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For development purposes I want all DNS requests to the .dev TLD to forward to my own PC.

The hosts file does not suffice. I use multiple domains and also multiple subdomains. I would have to add a line for each combination.

I have read that a DNS forwarder like DNSmasq can be used to do the job (for example as described here). Also this software is already installed on Ubuntu 12.10.

The problem is that I fail to see how and where I should configure DNSmasq, i.e., where I should put this line:

address=/dev/127.0.0.1
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2 Answers 2

up vote 7 down vote accepted

The complete standalone dnsmasq (DHCP and DNS server) is not installed by default in Ubuntu 12.04 and 12.10, but a package called dnsmasq-base is installed by default in Ubuntu Desktop 12.04 and 12.10. The dnsmasq-base package contains the dnsmasq binary and is used by NetworkManager.

To do what you want you will need to use dnsmasq as a caching DNS server. You need to:

  • Install dnsmasq sudo apt-get install dnsmasq
  • Change your network setting, so that your computer uses itself as it dns server.
  • Make the changes to the config files:

Create /etc/dnsmasq.d/dev-tld with these contents:

local=/dev/

address=/dev/127.0.0.5

The first command says *.dev requests can't be forwarded to your real DNS server. The second says *.dev resolves to 127.0.0.5 which is localhost.

  • Restart the dnsmasq service (not network-manager)
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Thank you! It was extremely helpfull that I got to known that the DNSMasq present was not the real deal. After installing the complete package and configuring it in the way I described before I got it to work. :) –  Roel van Duijnhoven Dec 27 '12 at 18:15
1  
I'd prefer the other answer for recent desktop installations. For recent desktop installations you would be running two dnsmasq instances this way. Your answer could be very useful in non-NetworkManager setups, older ones (not using dnsmasq) or even server installations! –  gertvdijk Jan 8 '13 at 19:31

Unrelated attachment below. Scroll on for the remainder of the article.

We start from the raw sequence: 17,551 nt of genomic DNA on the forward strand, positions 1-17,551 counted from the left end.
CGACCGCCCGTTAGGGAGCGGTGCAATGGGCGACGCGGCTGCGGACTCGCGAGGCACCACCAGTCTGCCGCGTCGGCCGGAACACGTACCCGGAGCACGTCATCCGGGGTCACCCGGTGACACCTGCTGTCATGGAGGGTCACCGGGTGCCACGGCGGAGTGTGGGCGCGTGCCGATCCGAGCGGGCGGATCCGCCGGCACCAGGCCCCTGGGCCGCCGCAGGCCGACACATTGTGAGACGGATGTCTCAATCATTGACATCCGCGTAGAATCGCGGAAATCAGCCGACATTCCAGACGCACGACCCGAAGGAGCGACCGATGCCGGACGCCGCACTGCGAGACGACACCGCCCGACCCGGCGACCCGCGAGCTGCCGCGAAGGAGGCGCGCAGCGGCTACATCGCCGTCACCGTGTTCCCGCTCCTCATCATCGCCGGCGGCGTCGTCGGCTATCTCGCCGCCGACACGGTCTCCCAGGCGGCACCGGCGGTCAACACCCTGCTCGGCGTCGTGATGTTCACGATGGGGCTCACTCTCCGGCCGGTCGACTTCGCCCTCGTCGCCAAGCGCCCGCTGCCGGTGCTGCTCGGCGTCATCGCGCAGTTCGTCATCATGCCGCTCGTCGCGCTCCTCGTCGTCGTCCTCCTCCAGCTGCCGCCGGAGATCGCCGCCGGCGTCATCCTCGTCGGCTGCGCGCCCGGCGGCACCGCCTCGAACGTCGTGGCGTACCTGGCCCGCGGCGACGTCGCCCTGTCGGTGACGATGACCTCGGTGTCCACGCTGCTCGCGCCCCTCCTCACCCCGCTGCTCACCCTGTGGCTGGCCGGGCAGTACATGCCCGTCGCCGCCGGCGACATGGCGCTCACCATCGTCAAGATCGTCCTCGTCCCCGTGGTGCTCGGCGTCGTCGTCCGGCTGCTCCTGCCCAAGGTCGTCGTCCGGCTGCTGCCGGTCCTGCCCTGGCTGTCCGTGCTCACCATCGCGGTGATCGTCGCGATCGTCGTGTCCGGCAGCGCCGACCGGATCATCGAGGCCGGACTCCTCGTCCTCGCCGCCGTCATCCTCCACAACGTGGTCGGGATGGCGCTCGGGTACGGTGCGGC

Yep, other answer is best since Ubuntu 12.10. –  BenjaminRH Mar 7 '13 at 10:06

In Ubuntu 12.10 or later you can do this with dnsmasq as run by NetworkManager.

  1. Create the directory mkdir /etc/NetworkManager/dnsmasq.d if it doesn't already exist.

    sudo mkdir /etc/NetworkManager/dnsmasq.d
    
  2. Toss the following line into /etc/NetworkManager/dnsmasq.d/dev-tld.

    address=/dev/127.0.0.1
    
  3. Restart NetworkManager.

    sudo service network-manager restart
    
  4. Enjoy the awesomeness.

enter image description here

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1  
Thanks to AbrahamVanHelpsing for the link to the arch wiki on how to do this. –  jrg Dec 27 '12 at 13:30
    
After following your steps still I get to see "unknown host" after running a ping. Do I need to configure/enable DNSMasq on some other place? Or configure my network properties in a different way? Thanks! –  Roel van Duijnhoven Dec 27 '12 at 18:11
    
Interesting. it's showing up fine for me. –  jrg Dec 27 '12 at 18:25
    
Ah, @RoelvanDuijnhoven - are you running 12.10 or 12.04? Works fine for me on 12.10. –  jrg Dec 27 '12 at 18:56
    
I am running 12.10. But I do need to mention that I have tried to alter some configuration file prior to asking a question here. Possibly these changes mitigate your solution. Javier Rivera's solution did the trick however! –  Roel van Duijnhoven Dec 28 '12 at 14:06

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